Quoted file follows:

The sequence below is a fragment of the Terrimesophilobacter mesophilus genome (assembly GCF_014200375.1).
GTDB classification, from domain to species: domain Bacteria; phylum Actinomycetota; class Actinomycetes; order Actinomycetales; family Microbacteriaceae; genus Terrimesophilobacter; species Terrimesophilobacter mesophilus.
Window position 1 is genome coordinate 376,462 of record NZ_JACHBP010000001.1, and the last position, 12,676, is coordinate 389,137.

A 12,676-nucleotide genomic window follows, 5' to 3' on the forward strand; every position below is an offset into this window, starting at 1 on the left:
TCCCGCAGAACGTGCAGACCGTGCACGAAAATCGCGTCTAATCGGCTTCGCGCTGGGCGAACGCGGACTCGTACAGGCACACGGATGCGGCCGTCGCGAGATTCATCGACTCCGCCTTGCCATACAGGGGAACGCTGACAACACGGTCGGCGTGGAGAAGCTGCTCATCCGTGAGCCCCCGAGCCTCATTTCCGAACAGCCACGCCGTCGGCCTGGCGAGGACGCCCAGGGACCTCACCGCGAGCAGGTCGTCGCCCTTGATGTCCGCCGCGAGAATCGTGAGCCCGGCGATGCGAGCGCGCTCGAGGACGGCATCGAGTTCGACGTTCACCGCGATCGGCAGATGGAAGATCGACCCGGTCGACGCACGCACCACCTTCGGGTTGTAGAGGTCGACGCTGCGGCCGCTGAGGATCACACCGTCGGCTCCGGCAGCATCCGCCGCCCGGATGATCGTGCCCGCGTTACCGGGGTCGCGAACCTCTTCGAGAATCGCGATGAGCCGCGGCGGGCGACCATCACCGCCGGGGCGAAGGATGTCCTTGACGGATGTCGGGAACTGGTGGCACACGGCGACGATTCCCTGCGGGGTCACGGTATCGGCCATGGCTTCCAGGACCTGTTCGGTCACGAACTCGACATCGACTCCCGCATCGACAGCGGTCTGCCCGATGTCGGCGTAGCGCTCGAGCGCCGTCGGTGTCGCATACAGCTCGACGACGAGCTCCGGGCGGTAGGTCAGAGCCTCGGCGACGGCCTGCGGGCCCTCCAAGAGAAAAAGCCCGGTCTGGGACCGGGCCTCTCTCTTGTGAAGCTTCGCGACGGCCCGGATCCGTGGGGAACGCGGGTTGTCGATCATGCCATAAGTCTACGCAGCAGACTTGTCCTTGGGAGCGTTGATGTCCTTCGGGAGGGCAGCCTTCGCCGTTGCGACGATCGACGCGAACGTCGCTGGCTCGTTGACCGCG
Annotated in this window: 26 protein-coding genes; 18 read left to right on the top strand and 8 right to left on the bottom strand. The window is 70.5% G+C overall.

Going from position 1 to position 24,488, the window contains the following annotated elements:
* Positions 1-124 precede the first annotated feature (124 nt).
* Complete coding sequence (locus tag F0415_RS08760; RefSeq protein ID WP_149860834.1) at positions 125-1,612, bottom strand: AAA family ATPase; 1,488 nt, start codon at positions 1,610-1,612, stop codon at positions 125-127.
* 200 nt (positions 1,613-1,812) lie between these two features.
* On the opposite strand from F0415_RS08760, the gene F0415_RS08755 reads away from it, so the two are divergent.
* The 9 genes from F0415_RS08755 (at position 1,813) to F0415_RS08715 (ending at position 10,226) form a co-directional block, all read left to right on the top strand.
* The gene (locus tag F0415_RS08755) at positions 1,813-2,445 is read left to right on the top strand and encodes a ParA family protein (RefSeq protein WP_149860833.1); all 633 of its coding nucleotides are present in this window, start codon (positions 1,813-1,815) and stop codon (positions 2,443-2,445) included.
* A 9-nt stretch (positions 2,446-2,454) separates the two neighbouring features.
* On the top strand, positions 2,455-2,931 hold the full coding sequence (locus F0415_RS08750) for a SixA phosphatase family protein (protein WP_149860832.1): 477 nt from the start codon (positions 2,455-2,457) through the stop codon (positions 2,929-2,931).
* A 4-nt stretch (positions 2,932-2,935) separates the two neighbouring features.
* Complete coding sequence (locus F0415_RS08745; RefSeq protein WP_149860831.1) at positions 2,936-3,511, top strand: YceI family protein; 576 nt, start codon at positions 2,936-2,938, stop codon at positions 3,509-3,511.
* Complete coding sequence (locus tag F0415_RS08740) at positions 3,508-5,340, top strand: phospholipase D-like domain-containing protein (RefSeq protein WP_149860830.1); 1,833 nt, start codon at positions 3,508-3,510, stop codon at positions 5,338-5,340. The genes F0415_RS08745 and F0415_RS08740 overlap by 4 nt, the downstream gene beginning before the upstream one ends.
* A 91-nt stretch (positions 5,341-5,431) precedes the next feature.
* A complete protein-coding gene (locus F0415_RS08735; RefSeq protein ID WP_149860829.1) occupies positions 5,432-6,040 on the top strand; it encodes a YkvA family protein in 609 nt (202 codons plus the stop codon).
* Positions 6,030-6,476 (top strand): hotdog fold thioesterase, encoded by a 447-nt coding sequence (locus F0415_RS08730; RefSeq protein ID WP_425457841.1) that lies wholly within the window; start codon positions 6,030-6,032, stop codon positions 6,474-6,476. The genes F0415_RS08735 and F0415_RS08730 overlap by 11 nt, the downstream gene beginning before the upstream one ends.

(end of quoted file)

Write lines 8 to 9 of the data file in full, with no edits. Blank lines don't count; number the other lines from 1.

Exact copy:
* Positions 1-124 precede the first annotated feature (124 nt).
* Complete coding sequence (locus tag F0415_RS08760; RefSeq protein ID WP_149860834.1) at positions 125-1,612, bottom strand: AAA family ATPase; 1,488 nt, start codon at positions 1,610-1,612, stop codon at positions 125-127.